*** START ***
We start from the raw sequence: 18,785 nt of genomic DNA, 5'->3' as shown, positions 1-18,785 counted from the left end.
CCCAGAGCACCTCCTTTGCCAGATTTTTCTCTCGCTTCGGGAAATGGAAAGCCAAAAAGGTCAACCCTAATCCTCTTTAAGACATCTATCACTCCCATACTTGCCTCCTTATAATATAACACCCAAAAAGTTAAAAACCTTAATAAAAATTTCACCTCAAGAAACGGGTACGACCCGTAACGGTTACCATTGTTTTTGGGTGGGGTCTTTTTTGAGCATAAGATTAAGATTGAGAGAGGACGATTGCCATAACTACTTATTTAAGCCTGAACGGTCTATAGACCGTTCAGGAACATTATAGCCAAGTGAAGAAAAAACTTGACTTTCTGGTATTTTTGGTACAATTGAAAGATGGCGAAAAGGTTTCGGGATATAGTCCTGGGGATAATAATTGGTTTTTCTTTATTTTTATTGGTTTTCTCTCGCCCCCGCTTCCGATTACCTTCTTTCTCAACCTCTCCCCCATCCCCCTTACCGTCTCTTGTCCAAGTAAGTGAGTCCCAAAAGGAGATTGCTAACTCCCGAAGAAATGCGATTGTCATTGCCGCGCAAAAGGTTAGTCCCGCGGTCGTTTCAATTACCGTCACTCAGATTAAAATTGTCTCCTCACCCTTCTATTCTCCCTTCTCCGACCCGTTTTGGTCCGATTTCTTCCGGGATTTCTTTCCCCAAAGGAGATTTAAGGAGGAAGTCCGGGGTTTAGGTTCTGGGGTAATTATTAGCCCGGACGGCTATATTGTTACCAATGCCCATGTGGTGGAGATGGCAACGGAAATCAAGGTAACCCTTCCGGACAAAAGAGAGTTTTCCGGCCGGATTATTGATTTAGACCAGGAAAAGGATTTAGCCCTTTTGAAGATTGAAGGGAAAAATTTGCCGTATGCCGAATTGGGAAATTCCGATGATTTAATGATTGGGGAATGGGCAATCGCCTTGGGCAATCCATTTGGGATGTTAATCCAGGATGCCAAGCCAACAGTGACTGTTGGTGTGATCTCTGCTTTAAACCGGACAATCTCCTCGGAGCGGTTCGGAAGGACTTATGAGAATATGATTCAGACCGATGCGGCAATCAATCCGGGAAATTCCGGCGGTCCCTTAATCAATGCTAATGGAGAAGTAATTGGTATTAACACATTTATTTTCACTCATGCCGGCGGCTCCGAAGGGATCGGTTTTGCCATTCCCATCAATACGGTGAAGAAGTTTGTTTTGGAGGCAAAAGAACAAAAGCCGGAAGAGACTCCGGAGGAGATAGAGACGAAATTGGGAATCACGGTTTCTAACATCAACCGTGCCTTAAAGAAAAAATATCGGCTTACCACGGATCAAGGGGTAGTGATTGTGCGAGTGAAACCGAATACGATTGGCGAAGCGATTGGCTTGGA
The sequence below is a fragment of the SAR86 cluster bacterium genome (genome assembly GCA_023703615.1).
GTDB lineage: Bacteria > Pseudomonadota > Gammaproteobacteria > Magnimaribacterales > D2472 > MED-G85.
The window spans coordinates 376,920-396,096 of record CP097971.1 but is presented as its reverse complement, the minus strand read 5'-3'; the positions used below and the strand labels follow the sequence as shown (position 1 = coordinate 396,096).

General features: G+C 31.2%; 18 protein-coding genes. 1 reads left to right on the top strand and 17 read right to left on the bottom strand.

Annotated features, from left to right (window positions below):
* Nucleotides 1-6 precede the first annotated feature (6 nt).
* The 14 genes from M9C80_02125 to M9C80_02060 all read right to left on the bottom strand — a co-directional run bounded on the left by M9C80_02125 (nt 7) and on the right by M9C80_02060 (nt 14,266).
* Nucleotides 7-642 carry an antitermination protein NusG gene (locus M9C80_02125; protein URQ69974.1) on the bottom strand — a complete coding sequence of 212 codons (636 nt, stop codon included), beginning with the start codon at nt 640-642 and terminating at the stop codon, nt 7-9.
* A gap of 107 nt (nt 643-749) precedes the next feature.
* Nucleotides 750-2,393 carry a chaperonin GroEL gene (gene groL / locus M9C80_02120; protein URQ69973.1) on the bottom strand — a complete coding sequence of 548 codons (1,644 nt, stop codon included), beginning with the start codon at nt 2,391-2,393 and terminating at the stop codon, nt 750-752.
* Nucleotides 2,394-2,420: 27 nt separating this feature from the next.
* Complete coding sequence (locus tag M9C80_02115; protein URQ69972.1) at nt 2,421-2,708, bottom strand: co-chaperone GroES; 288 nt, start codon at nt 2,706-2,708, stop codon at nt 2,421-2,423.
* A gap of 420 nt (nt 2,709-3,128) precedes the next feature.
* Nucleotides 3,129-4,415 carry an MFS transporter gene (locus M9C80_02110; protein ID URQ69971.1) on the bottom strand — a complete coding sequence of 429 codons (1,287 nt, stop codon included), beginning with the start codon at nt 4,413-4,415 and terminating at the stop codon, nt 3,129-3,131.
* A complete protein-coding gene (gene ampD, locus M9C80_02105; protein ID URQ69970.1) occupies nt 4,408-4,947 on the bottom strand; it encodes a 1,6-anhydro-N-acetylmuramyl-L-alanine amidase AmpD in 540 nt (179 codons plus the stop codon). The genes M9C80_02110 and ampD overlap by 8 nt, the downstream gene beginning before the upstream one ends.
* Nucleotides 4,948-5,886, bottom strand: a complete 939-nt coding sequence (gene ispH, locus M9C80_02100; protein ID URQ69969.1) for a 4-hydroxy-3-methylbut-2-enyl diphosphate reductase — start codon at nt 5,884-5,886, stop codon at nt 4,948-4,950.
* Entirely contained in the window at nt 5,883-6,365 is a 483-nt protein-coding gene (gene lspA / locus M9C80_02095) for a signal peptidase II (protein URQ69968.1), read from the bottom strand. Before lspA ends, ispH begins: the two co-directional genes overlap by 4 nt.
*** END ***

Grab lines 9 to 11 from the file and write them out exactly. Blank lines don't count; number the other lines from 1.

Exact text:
* The 14 genes from M9C80_02125 to M9C80_02060 all read right to left on the bottom strand — a co-directional run bounded on the left by M9C80_02125 (nt 7) and on the right by M9C80_02060 (nt 14,266).
* Nucleotides 7-642 carry an antitermination protein NusG gene (locus M9C80_02125; protein URQ69974.1) on the bottom strand — a complete coding sequence of 212 codons (636 nt, stop codon included), beginning with the start codon at nt 640-642 and terminating at the stop codon, nt 7-9.
* A gap of 107 nt (nt 643-749) precedes the next feature.